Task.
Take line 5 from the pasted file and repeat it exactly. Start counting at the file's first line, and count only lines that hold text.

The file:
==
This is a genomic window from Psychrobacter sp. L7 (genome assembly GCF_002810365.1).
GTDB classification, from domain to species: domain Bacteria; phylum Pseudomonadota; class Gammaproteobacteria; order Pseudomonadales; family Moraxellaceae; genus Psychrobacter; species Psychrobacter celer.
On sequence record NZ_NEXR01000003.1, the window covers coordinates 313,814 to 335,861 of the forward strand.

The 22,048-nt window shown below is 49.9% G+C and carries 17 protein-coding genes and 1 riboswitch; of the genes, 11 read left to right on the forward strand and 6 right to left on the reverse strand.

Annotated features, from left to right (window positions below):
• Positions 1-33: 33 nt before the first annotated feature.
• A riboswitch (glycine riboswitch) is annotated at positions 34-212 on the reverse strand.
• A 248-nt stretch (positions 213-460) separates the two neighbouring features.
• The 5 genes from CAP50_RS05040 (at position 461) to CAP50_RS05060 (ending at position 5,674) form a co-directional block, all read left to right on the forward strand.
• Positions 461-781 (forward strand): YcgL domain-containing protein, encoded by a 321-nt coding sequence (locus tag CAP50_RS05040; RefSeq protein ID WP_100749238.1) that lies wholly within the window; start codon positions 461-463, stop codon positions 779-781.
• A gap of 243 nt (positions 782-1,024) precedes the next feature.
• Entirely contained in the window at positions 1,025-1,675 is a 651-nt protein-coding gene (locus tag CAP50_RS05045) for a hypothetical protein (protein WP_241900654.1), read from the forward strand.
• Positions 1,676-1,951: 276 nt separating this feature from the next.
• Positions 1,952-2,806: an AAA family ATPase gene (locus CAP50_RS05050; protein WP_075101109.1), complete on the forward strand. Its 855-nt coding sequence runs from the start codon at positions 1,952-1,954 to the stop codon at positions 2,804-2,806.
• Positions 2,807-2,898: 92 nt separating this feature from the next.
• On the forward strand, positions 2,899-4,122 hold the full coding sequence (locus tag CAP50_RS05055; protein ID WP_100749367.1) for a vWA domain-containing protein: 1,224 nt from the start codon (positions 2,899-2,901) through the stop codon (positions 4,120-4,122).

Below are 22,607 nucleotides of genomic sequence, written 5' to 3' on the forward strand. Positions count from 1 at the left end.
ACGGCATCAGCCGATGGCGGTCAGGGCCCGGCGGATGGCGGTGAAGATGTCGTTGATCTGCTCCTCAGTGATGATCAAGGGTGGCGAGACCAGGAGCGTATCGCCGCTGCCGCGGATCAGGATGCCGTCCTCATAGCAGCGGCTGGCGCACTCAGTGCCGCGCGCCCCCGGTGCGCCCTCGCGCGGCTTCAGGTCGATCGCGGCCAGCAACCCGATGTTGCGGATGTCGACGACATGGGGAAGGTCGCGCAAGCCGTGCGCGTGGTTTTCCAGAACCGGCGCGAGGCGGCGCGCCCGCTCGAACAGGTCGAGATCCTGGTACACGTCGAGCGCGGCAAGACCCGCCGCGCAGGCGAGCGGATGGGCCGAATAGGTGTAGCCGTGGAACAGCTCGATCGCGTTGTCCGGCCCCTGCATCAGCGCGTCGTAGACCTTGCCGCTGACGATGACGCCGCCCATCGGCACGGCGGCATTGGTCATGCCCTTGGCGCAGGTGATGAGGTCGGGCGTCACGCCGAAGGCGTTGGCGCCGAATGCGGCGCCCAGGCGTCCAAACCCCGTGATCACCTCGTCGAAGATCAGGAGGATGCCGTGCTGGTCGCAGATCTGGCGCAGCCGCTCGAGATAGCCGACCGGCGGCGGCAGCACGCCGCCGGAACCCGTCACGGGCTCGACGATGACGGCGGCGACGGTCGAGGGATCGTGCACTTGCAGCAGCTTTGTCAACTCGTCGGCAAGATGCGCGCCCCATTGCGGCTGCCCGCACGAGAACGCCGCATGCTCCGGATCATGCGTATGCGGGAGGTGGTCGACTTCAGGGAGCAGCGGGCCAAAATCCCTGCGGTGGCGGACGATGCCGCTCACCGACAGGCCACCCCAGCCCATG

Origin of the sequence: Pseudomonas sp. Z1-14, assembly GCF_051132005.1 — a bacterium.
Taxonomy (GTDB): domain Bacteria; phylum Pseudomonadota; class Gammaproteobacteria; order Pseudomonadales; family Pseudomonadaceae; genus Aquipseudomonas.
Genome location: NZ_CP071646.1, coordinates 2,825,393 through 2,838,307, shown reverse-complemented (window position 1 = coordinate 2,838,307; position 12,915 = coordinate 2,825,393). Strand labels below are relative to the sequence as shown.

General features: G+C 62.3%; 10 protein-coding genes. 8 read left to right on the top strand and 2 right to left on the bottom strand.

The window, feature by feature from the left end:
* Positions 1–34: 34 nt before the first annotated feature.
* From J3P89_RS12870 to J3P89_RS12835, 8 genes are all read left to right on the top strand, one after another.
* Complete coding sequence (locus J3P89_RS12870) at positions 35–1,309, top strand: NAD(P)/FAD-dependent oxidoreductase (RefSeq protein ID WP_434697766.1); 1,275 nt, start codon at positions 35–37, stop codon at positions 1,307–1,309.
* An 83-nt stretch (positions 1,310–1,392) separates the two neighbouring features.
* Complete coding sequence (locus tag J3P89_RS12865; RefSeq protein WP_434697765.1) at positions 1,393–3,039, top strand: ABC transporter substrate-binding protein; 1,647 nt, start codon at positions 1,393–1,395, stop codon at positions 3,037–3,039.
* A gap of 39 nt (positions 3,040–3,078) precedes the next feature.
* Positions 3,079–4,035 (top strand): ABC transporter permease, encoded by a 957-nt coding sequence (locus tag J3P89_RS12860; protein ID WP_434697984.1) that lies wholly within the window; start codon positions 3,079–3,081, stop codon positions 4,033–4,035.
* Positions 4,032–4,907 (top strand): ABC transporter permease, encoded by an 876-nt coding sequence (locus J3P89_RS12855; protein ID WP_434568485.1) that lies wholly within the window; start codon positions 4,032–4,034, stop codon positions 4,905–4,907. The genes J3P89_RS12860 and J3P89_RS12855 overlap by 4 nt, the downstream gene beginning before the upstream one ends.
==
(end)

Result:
Annotated features, from left to right (window positions below):